Legislature

Iowa Legislature patches 'holes' in emergency communications network

Move will allow law enforcement agencies statewide to communicate with each other

Dispatcher Ana Amaro answers a call at her station at the Linn County Sheriff’s Office in Cedar Rapids on Thursday, Dec. 3, 2015. (Stephen Mally/The Gazette)
Dispatcher Ana Amaro answers a call at her station at the Linn County Sheriff’s Office in Cedar Rapids on Thursday, Dec. 3, 2015. (Stephen Mally/The Gazette)

DES MOINES — Iowa lawmakers have agreed to a $68 million patch for “holes” in a statewide communications network so law enforcement, firefighters and other emergency responders will be able to talk to one another.

The House, Senate and Gov. Terry Branstad’s office have reached an agreement on the $68 million, 10-year lease-to-own package that is expected to take three years to build out, according to Rep. Gary Worthan, R-Storm Lake. The price tag may be less, he said, because State Treasurer Mike Fitzgerald believes he can get a better interest rate than originally estimated.

There long have been problems with agencies not being able to communicate because of incompatible radios and networks, said Sen. Kevin Kinney, D-Oxford, a retired Johnson County deputy sheriff. In Johnson County, for example, the sheriff’s deputies and Iowa City police were on different frequencies.

“You could be right outside a bank being robbed and wouldn’t know it unless you happened to be listening to your scanner,” he said.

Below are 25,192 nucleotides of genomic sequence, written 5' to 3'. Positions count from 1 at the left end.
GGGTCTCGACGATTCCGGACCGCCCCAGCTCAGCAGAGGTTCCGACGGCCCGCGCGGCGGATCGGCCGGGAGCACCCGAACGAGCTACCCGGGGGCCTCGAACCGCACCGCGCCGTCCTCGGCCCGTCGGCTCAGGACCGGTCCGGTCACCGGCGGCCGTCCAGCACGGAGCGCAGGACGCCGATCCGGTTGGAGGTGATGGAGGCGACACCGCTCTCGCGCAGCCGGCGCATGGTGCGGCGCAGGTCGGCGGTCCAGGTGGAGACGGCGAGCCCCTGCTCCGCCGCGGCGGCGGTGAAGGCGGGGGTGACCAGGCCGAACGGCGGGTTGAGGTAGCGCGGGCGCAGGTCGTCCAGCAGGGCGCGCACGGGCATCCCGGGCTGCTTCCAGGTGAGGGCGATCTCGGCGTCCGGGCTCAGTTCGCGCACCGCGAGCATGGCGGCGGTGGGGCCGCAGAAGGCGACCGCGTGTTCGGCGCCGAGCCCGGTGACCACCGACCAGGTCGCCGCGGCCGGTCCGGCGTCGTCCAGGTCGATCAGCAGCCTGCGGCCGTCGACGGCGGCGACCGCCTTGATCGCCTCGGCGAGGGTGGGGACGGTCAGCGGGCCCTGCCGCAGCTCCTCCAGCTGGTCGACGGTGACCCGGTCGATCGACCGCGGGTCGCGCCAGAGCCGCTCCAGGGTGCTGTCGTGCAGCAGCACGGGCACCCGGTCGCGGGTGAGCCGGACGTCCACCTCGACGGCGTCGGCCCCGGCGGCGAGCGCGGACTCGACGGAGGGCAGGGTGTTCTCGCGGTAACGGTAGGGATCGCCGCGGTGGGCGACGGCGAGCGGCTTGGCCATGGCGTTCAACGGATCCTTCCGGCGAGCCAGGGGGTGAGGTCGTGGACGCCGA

That problem has been resolved, and now Senate File 2326 should eliminate similar problems around the state. The plan includes building additional towers in places like northeast Iowa, where radio communication is limited by the topography, Worthan said.

“There are spots in Iowa where radios don’t work because of holes in the system,” Kinney said. In those cases, he added, not only are emergency response agencies unable to communicate with one another, “but no one can hear an officer if he needs help.”

The plan also includes hardware — radios, for example — and the software to run the Statewide Interoperable Communications System.

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Local agencies — fire departments and emergency medical services — will be able to use the statewide system without charge, but will have to buy their own radio equipment, Worthan said.

The system will be financed by a $1-a-month surcharge paid by cellphone users.

SF 2326, which was approved by the Senate 49-1, was approved 98-0 by the House and sent to the governor.

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